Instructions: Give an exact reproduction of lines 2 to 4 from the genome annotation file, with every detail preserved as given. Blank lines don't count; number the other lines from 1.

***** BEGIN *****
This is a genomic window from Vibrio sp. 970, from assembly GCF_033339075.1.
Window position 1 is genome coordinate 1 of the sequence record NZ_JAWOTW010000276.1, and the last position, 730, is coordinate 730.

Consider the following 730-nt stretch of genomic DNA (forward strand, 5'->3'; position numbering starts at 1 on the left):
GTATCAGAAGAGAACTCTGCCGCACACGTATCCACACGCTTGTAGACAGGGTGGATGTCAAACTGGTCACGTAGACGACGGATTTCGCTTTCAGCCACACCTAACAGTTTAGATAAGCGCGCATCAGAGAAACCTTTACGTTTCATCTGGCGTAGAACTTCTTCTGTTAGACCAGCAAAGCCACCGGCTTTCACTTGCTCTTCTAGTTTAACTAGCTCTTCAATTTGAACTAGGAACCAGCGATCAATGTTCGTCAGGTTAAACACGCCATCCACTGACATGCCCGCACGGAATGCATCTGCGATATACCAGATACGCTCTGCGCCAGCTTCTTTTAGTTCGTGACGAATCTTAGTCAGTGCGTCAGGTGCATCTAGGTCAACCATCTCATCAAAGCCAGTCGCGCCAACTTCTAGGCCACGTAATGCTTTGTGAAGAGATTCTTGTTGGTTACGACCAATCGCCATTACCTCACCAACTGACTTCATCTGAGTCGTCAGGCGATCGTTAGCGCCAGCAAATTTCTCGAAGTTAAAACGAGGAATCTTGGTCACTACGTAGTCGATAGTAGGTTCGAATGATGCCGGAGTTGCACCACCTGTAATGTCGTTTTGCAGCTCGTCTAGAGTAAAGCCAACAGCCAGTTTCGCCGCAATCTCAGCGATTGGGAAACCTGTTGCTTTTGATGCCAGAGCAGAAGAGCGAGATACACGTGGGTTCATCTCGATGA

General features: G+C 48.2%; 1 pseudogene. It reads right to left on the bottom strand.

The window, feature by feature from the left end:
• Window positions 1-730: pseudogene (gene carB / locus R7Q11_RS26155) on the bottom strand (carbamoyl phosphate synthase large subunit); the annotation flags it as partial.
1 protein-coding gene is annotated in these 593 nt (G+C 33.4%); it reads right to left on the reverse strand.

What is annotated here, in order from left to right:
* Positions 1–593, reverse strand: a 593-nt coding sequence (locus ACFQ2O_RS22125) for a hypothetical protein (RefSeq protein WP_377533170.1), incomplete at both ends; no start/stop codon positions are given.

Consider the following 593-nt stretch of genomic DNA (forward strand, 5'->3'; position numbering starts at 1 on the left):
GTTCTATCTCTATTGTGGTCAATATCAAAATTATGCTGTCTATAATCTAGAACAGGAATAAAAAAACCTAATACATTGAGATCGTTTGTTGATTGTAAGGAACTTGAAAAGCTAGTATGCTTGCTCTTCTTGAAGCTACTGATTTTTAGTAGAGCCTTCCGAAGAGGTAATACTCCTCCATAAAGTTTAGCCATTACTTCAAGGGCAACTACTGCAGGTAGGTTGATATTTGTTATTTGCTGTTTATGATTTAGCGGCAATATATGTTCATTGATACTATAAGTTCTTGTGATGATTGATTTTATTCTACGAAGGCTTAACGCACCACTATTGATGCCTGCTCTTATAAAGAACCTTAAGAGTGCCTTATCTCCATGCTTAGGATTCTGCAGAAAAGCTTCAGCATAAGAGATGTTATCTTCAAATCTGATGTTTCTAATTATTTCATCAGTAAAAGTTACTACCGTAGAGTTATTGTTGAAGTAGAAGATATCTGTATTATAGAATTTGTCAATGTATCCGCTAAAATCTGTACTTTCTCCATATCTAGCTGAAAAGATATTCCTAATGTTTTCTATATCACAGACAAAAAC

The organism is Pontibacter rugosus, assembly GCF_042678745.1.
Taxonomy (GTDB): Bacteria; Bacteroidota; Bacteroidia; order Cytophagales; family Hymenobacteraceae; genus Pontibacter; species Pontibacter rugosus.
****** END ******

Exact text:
Window position 1 is genome coordinate 1 of the sequence record NZ_JAWOTW010000276.1, and the last position, 730, is coordinate 730.

Consider the following 730-nt stretch of genomic DNA (forward strand, 5'->3'; position numbering starts at 1 on the left):
GTATCAGAAGAGAACTCTGCCGCACACGTATCCACACGCTTGTAGACAGGGTGGATGTCAAACTGGTCACGTAGACGACGGATTTCGCTTTCAGCCACACCTAACAGTTTAGATAAGCGCGCATCAGAGAAACCTTTACGTTTCATCTGGCGTAGAACTTCTTCTGTTAGACCAGCAAAGCCACCGGCTTTCACTTGCTCTTCTAGTTTAACTAGCTCTTCAATTTGAACTAGGAACCAGCGATCAATGTTCGTCAGGTTAAACACGCCATCCACTGACATGCCCGCACGGAATGCATCTGCGATATACCAGATACGCTCTGCGCCAGCTTCTTTTAGTTCGTGACGAATCTTAGTCAGTGCGTCAGGTGCATCTAGGTCAACCATCTCATCAAAGCCAGTCGCGCCAACTTCTAGGCCACGTAATGCTTTGTGAAGAGATTCTTGTTGGTTACGACCAATCGCCATTACCTCACCAACTGACTTCATCTGAGTCGTCAGGCGATCGTTAGCGCCAGCAAATTTCTCGAAGTTAAAACGAGGAATCTTGGTCACTACGTAGTCGATAGTAGGTTCGAATGATGCCGGAGTTGCACCACCTGTAATGTCGTTTTGCAGCTCGTCTAGAGTAAAGCCAACAGCCAGTTTCGCCGCAATCTCAGCGATTGGGAAACCTGTTGCTTTTGATGCCAGAGCAGAAGAGCGAGATACACGTGGGTTCATCTCGATGA